Project Recipient: Whitemud Watershed Conservation District

Environment Canada Contribution: $20,000

Status: Funded in 2011. To be completed by March 2012.

Description: The Whitemud Watershed Conservation District is protecting Lake Winnipeg water quality by enhancing the health, longevity, and effectiveness of riverbank buffer zones along the Whitemud River. Project leaders are constructing restrictive fencing to keep cattle from damaging the riverbank and polluting the water, re-establishing riverbank buffer zones with natural materials and native plants, and working with landowners to ensure future protection of the riverbank zone and its water quality.

Project Name: Sensitive Habitat Inventory and Mapping of Foreshore Areas of Lake Winnipeg’s South Basin

Project Recipient: Lake Winnipeg Foundation

Environment Canada Contribution: $107,450

Status: Funded in 2011. To be completed in March 2012.

Description: Foreshore areas are often significantly impacted by human activities and play a key role in the health and vitality of Lake Winnipeg. The Lake Winnipeg Foundation is gathering aerial photos and field research on ecosystems along the south basin of Lake Winnipeg’s foreshore. This information will provide decision makers, planners, developers, landowners, and government agencies with the tools they need to make sustainable shoreline use decisions.

Project Name: Effective Use of Riparian Zones to Filter Sediments and Phosphorus

Project Recipient: University of Manitoba (Dr. David A. Lobb)

Environment Canada Contribution: $99,600

Status: Funded in 2011. To be completed by March 2012.

Description: The University of Manitoba will undertake a comprehensive study on the use of riparian areas as filters for sediment and phosphorus that enter waterways from agricultural land. Data from previous studies in the Lake Winnipeg basin are being analyzed and enhanced through continued field research. The final results will provide decision-makers with the information they need to determine the future use of riverbank areas in preventing nutrients from entering Lake Winnipeg and its watershed.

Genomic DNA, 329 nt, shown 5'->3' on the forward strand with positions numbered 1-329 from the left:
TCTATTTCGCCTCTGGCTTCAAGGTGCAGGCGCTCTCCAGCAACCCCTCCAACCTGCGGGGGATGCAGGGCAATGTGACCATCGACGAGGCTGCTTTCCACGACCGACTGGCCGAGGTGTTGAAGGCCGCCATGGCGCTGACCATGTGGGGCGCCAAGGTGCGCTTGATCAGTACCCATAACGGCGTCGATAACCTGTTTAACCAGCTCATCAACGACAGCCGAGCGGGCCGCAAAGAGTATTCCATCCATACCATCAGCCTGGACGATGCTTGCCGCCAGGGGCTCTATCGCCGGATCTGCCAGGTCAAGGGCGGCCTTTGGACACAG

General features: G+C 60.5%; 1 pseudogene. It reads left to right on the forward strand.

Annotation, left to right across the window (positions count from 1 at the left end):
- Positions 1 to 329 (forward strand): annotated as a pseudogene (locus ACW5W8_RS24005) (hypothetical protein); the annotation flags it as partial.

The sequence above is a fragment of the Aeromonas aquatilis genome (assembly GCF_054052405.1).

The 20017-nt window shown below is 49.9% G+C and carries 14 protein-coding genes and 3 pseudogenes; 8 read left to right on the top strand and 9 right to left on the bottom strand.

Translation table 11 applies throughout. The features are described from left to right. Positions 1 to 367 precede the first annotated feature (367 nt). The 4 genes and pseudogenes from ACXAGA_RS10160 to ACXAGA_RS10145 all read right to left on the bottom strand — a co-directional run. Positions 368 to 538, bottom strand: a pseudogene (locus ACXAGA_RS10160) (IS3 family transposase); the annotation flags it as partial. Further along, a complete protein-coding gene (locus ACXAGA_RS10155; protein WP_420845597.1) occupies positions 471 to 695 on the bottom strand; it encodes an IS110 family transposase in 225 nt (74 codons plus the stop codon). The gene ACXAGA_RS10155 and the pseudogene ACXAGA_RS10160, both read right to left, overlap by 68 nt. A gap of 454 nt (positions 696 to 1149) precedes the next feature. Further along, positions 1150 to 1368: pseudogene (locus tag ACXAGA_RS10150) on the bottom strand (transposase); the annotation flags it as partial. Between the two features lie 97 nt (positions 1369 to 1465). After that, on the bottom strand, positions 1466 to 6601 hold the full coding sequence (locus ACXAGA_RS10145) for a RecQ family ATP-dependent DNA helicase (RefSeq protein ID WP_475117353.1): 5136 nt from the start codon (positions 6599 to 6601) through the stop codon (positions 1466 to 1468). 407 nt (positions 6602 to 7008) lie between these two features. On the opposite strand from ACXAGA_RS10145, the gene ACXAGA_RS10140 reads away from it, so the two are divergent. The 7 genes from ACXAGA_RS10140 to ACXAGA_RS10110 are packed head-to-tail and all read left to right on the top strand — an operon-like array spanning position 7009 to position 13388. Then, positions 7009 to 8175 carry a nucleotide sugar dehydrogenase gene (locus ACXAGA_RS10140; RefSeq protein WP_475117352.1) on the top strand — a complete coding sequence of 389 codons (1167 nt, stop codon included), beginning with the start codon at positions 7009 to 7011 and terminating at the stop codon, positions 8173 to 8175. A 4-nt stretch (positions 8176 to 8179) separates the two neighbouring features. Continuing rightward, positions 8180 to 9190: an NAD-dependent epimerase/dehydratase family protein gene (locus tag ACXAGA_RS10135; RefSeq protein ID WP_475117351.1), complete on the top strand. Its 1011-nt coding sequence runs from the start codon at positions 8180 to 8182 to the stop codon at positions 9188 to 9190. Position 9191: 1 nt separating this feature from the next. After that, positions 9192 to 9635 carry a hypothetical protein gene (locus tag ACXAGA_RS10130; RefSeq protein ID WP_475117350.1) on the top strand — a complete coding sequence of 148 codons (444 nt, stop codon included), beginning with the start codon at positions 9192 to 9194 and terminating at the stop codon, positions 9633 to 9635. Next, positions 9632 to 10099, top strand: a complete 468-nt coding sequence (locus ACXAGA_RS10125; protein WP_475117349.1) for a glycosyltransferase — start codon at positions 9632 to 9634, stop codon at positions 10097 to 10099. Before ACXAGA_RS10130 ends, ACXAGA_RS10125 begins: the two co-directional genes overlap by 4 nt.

Project Name: Nutrient Reduction on Continuous Cropped Erodible Soils

Project Recipient: Swan Lake Watershed Conservation District

Environment Canada Contribution: $25,000

Status: Funded in 2011. To be completed by March 2012.

Description: The Swan Lake Watershed Conservation District (SLWCD) is working with land owners in southwest Manitoba to prevent topsoil loss and the negative impacts it has on groundwater quality. Together, the SLWCD and landowners are constructing flow-reduction waterways that will re-establish natural vegetated areas in cropland that is vulnerable to erosion and soil loss.

Project Name: Wetland Restoration Preservation Initiative

Project Recipient: East Interlake Conservation District

Environment Canada Contribution: $26,000

Status: Funded in 2011. To be completed in March 2012.

Description: The East Interlake Conservation District (EICD) is working with landowners in locations at risk of wetland loss to encourage the establishment of conservation agreements with EICD and the Manitoba Habitat Heritage Corporation. These agreements will protect this land from future development and prevent further agricultural nutrients from entering Lake Winnipeg at these sites.